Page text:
Delta Queen
may soon be history in Chattanooga.

The certified landmark could be months away from leaving the Scenic City. Our partners at The Times Free Press
a group of investors plan to move the boat, pending Senate approval.

A Senate bill would allow the almost 90-year-old riverboat to transport passengers over the water once again. That means it would sail the Mississippi and Ohio Rivers but it would no longer be moored on Chattanooga’s north shore.

"It would just be nice if it were working again, doing what it used to do,” said Donne Lowe. "We live on the river and we always enjoyed watching it go down the river. It had a bunch of lights like it was Christmas time so I'd like to see it go down the river rather than sitting here.”

The Delta Queen has traveled more than two million miles during its nine decades on the water. But it’s been docked on the North Shore since 2008.
The Safety of Life at Seas Act
prohibits wooden boats from carrying more than 50 overnight passengers.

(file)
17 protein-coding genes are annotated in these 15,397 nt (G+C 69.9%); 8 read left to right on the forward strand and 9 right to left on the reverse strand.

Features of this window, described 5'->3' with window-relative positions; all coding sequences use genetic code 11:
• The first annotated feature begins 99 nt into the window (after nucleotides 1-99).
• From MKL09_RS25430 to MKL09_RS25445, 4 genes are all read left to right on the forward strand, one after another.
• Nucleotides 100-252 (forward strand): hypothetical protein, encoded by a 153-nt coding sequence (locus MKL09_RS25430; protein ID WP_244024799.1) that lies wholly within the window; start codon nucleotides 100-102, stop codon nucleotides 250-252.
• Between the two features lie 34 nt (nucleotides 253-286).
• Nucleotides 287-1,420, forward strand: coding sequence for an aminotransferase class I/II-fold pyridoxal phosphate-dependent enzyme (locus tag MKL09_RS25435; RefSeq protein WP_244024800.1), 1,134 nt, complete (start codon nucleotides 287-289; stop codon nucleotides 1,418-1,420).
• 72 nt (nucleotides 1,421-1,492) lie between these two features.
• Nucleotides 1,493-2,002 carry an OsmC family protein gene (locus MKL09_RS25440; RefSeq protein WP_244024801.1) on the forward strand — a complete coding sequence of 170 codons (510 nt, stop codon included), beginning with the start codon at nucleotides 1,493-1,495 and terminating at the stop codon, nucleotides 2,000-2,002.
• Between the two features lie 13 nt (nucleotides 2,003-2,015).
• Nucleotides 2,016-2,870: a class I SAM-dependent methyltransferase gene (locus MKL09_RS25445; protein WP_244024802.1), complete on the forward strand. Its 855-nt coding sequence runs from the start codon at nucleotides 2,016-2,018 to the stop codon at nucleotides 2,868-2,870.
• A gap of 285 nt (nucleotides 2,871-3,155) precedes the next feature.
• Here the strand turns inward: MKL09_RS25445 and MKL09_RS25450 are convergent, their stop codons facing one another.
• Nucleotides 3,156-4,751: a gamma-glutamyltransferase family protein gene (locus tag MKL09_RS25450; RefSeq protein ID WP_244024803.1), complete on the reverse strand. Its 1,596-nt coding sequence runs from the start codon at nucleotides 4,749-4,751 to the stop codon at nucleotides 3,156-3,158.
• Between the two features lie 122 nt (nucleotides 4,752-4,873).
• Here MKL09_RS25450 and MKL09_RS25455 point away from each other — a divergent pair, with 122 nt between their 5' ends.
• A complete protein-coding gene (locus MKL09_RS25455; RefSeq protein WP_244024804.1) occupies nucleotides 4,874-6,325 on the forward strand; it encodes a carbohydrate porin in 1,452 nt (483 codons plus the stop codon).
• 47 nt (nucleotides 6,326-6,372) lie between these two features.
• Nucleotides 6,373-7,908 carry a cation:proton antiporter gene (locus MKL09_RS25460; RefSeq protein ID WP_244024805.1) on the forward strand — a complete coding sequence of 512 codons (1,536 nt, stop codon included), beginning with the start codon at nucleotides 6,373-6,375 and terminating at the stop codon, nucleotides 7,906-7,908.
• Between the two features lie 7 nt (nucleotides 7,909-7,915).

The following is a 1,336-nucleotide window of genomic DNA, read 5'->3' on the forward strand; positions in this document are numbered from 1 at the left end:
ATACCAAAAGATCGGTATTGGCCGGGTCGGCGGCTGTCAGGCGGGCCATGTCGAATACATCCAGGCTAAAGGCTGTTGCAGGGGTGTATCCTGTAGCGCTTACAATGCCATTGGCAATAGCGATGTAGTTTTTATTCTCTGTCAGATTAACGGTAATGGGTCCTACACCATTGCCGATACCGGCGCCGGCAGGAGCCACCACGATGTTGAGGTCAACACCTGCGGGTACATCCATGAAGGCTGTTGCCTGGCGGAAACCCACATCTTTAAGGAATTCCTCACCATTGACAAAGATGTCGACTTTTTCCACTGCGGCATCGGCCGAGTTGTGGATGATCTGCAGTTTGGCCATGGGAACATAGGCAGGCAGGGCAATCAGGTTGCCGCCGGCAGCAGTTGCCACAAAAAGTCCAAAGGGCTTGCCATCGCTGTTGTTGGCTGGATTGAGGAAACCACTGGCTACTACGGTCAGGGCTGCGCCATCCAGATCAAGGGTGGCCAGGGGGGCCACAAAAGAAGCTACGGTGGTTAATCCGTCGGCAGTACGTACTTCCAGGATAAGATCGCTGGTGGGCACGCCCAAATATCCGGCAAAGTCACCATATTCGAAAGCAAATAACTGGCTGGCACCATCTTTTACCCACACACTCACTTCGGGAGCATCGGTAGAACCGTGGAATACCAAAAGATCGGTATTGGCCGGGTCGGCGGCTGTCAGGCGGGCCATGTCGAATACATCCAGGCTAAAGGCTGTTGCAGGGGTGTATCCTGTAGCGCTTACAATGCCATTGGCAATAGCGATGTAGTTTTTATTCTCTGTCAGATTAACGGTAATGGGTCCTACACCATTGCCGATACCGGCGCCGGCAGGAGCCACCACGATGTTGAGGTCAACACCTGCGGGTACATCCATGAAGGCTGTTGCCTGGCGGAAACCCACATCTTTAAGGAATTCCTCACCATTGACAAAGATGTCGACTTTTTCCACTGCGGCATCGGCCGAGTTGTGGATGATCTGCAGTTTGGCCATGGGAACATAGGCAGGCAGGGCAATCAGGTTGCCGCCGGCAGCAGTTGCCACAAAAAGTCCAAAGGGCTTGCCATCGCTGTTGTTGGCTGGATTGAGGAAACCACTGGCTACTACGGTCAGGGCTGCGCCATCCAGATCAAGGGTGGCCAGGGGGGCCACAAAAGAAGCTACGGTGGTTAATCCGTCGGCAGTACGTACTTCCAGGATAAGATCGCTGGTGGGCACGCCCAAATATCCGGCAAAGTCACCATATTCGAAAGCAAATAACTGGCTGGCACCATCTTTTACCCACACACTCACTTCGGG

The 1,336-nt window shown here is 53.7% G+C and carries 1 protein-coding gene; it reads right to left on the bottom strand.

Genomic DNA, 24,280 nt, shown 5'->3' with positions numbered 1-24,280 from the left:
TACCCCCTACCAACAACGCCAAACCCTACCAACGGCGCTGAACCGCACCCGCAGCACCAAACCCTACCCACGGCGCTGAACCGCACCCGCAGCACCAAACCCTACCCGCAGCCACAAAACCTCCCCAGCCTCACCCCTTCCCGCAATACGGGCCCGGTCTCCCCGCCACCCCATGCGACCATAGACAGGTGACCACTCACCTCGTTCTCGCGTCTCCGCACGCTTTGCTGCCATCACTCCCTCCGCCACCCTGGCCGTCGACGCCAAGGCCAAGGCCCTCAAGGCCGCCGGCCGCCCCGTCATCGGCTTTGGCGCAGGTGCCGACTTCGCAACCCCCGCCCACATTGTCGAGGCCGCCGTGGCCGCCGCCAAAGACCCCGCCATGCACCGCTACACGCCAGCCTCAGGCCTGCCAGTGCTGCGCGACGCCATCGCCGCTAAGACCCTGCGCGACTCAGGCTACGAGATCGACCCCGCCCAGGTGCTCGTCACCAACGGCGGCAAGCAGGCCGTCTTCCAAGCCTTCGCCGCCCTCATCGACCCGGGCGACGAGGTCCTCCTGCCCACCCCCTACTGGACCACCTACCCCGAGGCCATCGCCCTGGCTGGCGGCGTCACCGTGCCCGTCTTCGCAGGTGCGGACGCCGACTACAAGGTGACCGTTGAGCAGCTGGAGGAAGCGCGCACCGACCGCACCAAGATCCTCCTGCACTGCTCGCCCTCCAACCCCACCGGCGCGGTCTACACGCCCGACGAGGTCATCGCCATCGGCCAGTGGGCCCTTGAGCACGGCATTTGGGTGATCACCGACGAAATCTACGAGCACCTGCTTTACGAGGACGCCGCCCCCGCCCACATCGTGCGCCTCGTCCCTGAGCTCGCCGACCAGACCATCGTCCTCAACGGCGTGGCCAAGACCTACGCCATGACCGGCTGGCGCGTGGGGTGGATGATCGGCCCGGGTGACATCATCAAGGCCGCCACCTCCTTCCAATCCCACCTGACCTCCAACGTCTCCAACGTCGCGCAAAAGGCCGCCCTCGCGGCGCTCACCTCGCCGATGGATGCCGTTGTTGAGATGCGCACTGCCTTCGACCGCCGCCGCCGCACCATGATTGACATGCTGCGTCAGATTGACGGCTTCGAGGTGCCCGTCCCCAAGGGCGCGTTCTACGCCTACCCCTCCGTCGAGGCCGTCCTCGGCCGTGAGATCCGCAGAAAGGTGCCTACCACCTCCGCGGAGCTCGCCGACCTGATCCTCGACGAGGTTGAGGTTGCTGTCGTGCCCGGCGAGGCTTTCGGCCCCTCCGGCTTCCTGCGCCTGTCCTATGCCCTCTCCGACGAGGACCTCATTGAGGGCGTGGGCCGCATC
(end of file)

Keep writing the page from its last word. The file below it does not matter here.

From 1966 to 2008, the Delta Queen was exempt and now legislation looks to reinstate the exemption and get it moving again. It’s already cleared Congress and now awaits a Senate vote.

"It looks sound but it needs a lot of cosmetic fixin up and a lot of work on it. But I think it could be made a nice boat again,” said tourist Freddie Stone.

Tourist Freddie Stone makes note of some needed repairs. Just this past winter, the vessel had water damage when
pipes burst
and forced its closure.

In 2012, the American Queen steamboat was returned to the Mississippi River for trips after it was docked in 2008 under the same law.

Channel 3’s calls to the riverboat’s reported investor were not immediately returned.